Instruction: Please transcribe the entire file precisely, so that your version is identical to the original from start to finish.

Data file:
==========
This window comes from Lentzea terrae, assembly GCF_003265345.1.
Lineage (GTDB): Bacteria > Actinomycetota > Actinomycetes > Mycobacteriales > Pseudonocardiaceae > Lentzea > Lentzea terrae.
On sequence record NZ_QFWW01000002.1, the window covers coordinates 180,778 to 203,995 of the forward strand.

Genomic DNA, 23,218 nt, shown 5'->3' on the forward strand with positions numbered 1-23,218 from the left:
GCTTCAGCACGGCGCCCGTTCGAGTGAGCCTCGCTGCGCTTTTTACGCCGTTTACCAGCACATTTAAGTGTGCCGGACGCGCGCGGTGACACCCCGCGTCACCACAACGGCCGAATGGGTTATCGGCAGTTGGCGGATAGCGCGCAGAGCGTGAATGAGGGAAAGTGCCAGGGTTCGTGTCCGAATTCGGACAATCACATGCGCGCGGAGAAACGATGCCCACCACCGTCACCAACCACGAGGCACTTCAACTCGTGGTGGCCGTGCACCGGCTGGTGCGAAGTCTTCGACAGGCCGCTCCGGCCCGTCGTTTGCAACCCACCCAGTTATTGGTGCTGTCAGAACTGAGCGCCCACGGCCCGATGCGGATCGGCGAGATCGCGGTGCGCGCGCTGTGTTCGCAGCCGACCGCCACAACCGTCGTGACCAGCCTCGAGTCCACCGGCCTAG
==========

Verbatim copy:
This window comes from Lentzea terrae, assembly GCF_003265345.1.
Lineage (GTDB): Bacteria > Actinomycetota > Actinomycetes > Mycobacteriales > Pseudonocardiaceae > Lentzea > Lentzea terrae.
On sequence record NZ_QFWW01000002.1, the window covers coordinates 180,778 to 203,995 of the forward strand.

Genomic DNA, 23,218 nt, shown 5'->3' on the forward strand with positions numbered 1-23,218 from the left:
GCTTCAGCACGGCGCCCGTTCGAGTGAGCCTCGCTGCGCTTTTTACGCCGTTTACCAGCACATTTAAGTGTGCCGGACGCGCGCGGTGACACCCCGCGTCACCACAACGGCCGAATGGGTTATCGGCAGTTGGCGGATAGCGCGCAGAGCGTGAATGAGGGAAAGTGCCAGGGTTCGTGTCCGAATTCGGACAATCACATGCGCGCGGAGAAACGATGCCCACCACCGTCACCAACCACGAGGCACTTCAACTCGTGGTGGCCGTGCACCGGCTGGTGCGAAGTCTTCGACAGGCCGCTCCGGCCCGTCGTTTGCAACCCACCCAGTTATTGGTGCTGTCAGAACTGAGCGCCCACGGCCCGATGCGGATCGGCGAGATCGCGGTGCGCGCGCTGTGTTCGCAGCCGACCGCCACAACCGTCGTGACCAGCCTCGAGTCCACCGGCCTAG